February 08, 2018
February is American Heart Month, a federally designated event started in 1964 by then President Lyndon Baines Johnson. Heart disease is the leading cause of death for men and women in the United States, with about one quarter of all deaths related to heart disease. But heart disease knows no borders. Cardiovascular disease—including heart disease and stroke—is the leading global killer, causing an estimated 17.9 million deaths annually.
American Heart Month continues to raise awareness about cardiovascular disease and to help save lives. We can each do something to help reduce our risk of disease, including making healthy choices about diet and lifestyle. My own New Year’s resolution was to exercise more—something I am trying hard to do.
We are fortunate to have strong programs at the medical school, including our Division of Cardiology, Department of Cardiothoracic and Vascular Surgery, Advanced Heart Failure Program, and Division of Pediatric Cardiology. Together, our faculty and staff provide expert care for patients of any age, with any heart malady, and in all stages of heart disease.
Here are some highlights from our school to remember and honor this month:
- Dr. Francisco Fuentes, professor of cardiology and holder of the T.R. and M.O. Levy Endowed Professorship in Cardiology Research, recently held his 28th annual Preventive Cardiology Forum at the medical school – a free educational course that he offers to educate the community about heart-related issues. This year’s topic was “Prevention of Sudden Cardiac Death and the New Chain of Survival.”
- The Department of Cardiothoracic and Vascular Surgery will host its 11th annual Houston Aortic Symposium Frontiers in Cardiovascular Diseases Feb. 15-17. Symposium chairs are Drs. Hazim Safi and David McPherson, the James T. and Nancy B. Willerson Chair, with program directors Drs. Ali Azizzadeh and Tony Estrera. This scientific program attracts attendees from around the world who are involved in the care and treatment of patients with aortic diseases.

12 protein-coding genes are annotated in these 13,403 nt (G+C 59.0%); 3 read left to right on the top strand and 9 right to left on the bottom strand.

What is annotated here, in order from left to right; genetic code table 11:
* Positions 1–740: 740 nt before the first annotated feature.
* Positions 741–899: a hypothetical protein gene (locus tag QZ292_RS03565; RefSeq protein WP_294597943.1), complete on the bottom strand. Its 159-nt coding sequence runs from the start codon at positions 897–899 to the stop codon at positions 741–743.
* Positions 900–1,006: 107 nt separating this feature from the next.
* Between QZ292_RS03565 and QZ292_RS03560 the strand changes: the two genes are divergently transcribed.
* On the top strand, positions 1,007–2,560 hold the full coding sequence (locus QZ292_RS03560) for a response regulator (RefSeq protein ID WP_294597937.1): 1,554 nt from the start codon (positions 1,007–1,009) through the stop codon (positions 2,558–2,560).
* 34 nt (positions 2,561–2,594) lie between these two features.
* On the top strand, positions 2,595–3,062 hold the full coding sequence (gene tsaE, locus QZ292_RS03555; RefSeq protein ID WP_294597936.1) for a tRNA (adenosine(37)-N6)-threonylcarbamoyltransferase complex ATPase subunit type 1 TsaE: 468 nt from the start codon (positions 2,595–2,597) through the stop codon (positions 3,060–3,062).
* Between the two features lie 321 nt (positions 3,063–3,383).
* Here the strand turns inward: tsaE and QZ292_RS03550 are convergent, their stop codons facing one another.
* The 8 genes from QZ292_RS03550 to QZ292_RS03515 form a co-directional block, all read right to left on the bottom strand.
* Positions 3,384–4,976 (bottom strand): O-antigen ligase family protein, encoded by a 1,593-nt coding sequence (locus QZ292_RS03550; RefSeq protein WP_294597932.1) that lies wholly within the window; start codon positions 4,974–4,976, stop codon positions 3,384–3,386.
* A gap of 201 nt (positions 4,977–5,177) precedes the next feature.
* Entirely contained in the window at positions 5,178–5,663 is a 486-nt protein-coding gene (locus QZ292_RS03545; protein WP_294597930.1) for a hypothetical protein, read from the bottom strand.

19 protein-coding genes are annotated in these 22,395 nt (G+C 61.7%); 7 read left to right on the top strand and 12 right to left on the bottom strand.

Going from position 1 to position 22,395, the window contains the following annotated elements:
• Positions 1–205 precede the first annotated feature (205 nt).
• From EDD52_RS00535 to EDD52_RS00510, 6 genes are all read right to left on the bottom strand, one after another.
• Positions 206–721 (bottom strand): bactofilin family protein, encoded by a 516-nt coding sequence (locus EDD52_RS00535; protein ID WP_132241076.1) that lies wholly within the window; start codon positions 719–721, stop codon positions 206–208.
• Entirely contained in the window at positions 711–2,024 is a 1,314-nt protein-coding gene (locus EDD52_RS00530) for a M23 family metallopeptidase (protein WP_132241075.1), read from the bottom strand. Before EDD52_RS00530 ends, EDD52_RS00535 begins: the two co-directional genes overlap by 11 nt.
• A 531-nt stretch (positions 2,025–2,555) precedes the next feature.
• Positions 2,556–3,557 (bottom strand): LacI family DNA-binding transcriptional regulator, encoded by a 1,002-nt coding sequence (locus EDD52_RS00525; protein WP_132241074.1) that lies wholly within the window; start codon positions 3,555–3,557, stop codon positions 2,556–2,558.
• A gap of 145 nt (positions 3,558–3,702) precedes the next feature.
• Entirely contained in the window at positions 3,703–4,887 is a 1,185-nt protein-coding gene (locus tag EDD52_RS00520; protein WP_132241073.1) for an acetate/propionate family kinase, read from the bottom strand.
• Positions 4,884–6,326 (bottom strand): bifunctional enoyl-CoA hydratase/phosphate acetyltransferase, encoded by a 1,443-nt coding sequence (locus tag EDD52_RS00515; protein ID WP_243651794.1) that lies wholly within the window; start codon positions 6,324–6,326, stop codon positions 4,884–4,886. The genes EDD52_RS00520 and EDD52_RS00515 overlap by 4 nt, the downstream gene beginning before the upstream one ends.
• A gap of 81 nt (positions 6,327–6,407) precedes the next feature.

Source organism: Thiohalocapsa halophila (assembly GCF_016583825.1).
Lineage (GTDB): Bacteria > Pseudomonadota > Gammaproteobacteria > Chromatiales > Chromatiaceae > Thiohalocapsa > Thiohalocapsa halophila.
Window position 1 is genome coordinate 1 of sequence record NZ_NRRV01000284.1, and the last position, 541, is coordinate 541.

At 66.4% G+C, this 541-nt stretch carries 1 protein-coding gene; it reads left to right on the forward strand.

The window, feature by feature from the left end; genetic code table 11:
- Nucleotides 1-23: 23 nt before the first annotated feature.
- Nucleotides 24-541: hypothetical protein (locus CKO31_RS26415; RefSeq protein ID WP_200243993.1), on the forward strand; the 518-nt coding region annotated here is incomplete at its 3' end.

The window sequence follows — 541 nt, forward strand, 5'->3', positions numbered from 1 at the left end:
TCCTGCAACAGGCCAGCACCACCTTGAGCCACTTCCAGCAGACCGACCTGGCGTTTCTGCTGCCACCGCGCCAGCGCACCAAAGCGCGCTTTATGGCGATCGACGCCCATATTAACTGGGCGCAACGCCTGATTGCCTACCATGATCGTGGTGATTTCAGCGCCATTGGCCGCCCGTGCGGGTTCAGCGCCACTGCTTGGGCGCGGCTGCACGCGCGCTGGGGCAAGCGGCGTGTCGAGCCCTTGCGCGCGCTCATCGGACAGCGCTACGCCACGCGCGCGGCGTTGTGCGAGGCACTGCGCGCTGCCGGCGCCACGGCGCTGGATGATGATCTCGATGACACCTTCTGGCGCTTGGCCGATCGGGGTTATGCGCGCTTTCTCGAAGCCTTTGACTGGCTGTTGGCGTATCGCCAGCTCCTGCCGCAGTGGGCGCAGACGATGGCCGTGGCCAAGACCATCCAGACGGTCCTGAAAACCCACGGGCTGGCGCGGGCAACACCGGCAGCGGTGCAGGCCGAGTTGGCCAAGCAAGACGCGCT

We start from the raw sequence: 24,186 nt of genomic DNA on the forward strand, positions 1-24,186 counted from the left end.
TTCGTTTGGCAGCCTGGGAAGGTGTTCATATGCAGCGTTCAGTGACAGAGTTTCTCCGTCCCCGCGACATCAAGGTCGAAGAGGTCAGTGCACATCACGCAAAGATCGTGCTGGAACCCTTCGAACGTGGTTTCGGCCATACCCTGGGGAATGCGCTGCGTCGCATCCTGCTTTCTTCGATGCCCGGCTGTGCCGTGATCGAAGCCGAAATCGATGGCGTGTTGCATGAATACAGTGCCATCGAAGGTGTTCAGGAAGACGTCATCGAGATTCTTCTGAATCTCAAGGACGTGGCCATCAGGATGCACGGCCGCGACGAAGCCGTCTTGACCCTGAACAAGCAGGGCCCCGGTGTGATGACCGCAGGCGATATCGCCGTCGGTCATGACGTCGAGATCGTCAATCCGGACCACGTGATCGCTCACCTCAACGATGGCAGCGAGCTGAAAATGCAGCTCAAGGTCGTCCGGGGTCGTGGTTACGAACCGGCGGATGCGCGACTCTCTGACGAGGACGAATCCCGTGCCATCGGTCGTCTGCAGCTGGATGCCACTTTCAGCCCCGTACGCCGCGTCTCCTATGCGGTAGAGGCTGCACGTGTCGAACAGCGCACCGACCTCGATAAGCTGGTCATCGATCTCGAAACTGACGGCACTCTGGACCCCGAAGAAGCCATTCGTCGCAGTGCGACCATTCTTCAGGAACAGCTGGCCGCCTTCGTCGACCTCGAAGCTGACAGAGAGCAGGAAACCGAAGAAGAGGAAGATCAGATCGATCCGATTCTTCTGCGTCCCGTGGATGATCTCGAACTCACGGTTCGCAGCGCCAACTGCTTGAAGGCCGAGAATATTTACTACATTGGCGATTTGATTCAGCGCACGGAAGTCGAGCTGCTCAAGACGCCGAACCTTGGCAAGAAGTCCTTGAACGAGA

- Dr. K. Lance Gould, professor of cardiology and the Martin Bucksbaum Distinguished University Chair in Heart Disease, will be honored by the American College of Cardiology in March with its 2018 Distinguished Scientist Award-Translational Domain to recognize his many contributions to the profession. Dr. Gould and I have the honor of representing UTHealth and McGovern Medical School on the Board of the Houston Chapter of the American Heart Association.
- Dr. Igor Gregoric, chief of the surgical division and program director for the Center for Advanced Heart Failure, was honored with the Impression of the Year 2017, which is presented by the Association of Slovenians Educated Abroad and was presented by Slovenian President Borut Pahor.
- The Division of Pediatric Cardiovascular Surgery recently welcomed new leadership. Dr. Jorge Salazar, professor and chief of service, was recruited from Boston Children’s Hospital. He is an accomplished surgeon and investigator, with a particular interest in surgery in very young infants and in protecting the brain during surgery for congenital heart disease.
- To promote healthy lifestyles, Dr. John Higgins, professor of cardiology, wrote a recent article in the Houston Chronicle about the benefits of exercise.
- Dr. John Breinholt, director of the Division of Pediatric Cardiology, and McGovern Medical School colleagues formed a team with Children’s Memorial Hermann Hospital to join families of children with congenital heart disease for Houston’s first Congenital Heart Walk this past fall.
- And just yesterday, Dr. Enrique Garcia Sayan, assistant professor of internal medicine, gave cardiology grand rounds on “Lifestyle Medicine 101.” He presented data on lifestyle changes (Mediterranean and plant-based diet, increased exercise, smoking cessation) that have been shown to decrease risk of cardiovascular disease.
It is comforting to know that we have this heart expertise in our community. This month, please do something nice for your heart – take care of it; it’s the only one you have!